A UBI can never address the life-cycle earning profiles that result from on-going employment. A young person who gets trapped in a UBI (that may or may not be indexed) will never enjoy the income growth that their employed peers benefit from over their lifetimes.
The paper makes the important point that the income losses arising from recession are not temporary:
… a worker that suffers layoff and/or unemployment has, ceteris paribus, lower labour income even after decades …
In other words, there are first-round (immediate) losses, which then are made worse by the second-round losses that arise from the way individuals respond to the income losses and the constraints that are put on them as a result (such as ability to access credit to purchase homes).
I have also previously discussed the impacts on children who grow up in jobless households. The evidence is very clear that they inherit the disadvantages of their parents and endure negative effects all their lives – increased propensity for job loss, higher rates of job instability, lower life-time incomes, lower capacity to accumulate wealth (particularly housing), and other negative impacts relating to personal health, family stability and more.
With private spending lagging at present, higher deficits are required to stimulate saving and wealth creation at the lower end of the distribution. Higher deficits now will lead to a better life for our grandchildren later.
Just as the research I discussed yesterday fell into mainstream framing about taxing the rich to repair fiscal positions, which reduces the impact of the substantive results presents, the ECB Working Paper also cannot break out of the mainstream framing.
In the first paragraph it talks about “the elevated public debt burden has reduced the fiscal policy space in many western countries”, which says that governments (so constrained) have to ration “available resources” to ensure they help the most impacted by recession.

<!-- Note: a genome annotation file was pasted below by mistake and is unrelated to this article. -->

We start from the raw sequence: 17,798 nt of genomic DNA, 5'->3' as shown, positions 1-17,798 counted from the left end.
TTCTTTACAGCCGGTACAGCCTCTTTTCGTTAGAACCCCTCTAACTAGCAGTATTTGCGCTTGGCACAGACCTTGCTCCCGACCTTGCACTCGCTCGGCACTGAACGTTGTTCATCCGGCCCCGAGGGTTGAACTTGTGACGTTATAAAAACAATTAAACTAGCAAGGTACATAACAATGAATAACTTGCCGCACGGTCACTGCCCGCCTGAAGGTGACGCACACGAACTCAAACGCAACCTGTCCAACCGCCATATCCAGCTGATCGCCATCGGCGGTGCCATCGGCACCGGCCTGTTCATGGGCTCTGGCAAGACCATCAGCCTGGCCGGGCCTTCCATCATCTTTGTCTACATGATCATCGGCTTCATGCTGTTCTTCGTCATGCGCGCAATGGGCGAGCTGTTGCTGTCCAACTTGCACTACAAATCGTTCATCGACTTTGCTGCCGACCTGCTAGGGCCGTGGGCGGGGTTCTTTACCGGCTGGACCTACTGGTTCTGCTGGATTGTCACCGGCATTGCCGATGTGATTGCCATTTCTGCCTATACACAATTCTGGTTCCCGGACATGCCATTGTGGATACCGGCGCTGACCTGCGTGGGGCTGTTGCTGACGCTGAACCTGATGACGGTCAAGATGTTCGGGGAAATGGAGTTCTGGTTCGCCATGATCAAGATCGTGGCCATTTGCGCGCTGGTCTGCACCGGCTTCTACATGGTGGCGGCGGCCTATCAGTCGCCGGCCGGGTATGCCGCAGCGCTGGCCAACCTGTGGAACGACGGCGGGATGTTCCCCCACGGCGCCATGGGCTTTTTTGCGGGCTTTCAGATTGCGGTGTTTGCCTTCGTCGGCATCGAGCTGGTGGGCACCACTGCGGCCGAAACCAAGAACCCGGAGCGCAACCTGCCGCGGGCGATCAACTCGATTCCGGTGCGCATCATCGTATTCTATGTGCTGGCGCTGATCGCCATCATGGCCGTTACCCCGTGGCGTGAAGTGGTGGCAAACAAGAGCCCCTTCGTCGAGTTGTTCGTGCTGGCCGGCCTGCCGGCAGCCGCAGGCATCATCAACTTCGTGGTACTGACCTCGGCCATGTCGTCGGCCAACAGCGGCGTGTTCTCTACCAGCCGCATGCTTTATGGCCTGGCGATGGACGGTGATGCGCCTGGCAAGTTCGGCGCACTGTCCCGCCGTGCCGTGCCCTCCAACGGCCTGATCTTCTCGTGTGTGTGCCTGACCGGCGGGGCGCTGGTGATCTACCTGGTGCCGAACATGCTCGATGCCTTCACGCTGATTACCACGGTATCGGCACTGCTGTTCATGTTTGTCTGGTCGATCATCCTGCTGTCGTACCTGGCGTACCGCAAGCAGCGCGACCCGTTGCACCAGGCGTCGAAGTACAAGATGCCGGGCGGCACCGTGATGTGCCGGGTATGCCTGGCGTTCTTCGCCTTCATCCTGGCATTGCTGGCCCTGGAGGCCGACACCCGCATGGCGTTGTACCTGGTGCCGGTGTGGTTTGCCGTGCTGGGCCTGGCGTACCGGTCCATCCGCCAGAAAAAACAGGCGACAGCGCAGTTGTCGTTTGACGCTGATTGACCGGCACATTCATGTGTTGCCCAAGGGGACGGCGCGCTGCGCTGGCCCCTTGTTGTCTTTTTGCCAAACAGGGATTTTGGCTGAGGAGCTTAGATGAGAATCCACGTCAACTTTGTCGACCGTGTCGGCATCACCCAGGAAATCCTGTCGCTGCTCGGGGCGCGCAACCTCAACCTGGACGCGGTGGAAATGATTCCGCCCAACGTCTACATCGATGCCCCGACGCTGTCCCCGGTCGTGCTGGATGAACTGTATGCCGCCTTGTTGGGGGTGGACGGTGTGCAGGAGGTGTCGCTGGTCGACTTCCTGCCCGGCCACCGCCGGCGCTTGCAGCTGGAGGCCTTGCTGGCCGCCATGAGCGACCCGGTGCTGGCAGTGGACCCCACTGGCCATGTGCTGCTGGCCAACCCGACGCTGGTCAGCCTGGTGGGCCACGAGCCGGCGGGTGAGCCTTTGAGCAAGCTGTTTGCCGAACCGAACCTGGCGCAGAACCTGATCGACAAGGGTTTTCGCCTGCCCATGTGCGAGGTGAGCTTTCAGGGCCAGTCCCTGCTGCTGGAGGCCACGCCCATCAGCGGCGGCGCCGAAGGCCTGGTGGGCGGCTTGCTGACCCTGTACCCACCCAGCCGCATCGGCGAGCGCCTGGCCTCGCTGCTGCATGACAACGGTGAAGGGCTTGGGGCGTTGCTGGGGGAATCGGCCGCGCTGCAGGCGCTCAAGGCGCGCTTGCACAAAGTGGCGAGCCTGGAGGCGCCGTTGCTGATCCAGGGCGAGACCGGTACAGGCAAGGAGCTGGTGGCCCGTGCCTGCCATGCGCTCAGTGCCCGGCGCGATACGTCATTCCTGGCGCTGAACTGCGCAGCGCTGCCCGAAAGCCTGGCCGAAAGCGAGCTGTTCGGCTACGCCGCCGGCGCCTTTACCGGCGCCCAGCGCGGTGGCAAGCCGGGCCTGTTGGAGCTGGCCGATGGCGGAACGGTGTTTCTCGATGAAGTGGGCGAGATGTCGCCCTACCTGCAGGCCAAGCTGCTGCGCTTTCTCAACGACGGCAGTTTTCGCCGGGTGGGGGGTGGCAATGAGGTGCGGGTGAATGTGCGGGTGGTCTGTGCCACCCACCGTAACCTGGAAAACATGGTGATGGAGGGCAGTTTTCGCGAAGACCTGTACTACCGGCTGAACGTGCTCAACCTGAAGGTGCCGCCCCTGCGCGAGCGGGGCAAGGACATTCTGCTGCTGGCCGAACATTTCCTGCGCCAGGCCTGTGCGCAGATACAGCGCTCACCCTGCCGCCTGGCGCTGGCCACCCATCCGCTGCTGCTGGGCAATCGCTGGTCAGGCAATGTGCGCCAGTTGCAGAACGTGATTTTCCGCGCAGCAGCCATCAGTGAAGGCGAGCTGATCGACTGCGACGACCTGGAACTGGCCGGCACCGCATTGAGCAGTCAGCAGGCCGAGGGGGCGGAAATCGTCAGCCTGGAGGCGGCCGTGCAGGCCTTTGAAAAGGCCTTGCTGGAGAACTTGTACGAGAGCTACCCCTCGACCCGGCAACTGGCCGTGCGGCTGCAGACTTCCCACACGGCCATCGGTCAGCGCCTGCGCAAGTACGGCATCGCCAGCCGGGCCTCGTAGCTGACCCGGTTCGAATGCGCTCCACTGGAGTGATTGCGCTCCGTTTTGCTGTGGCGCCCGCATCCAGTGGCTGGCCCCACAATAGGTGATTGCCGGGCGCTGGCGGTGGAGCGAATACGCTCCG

The “available resources” are in the view of the author – government spending capacity – rather than actual real productive resources.
While the public debt issue presents restrictions on the 19 Eurozone Member States because they forfeited their own currency creation capacity, the other western nations (the majority) face no such constraint.
The paper concludes in the same way talking about increasing taxes on the next generation to pay back the debt.
The only reasonable conclusion when you understand how the monetary system functions is that burdens can only be considered in terms of real resources.
In that context, the level of public debt that is carried through time has no bearing on what each generation is able to consume (or produce). The next generation will be able to consume the outputs of their labour in the same way that the current generation is potentially able.
Clearly, governments bent on fiscal austerity deliberately deny successive generations the ability to consume and produce but that is not an intrinsic function of the level of public debt outstanding.
It is rather a wrongful policy direction driven by an irrational fear (and ignorance) of what the public debt means.
The mainstream belief is based on the erroneous conflation of a household and government budget.
So when a household/firm borrows now to increase current consumption (or build productive capacity) there is a clear understanding that future income will have to be sacrificed to repay the loan with interest.
This result follows because spending by the non-government body (household and/or firm) is financially constrained.
A household must finance its spending either by earning income, running down saving, borrowing and/or selling previously accumulated assets. There is no other way.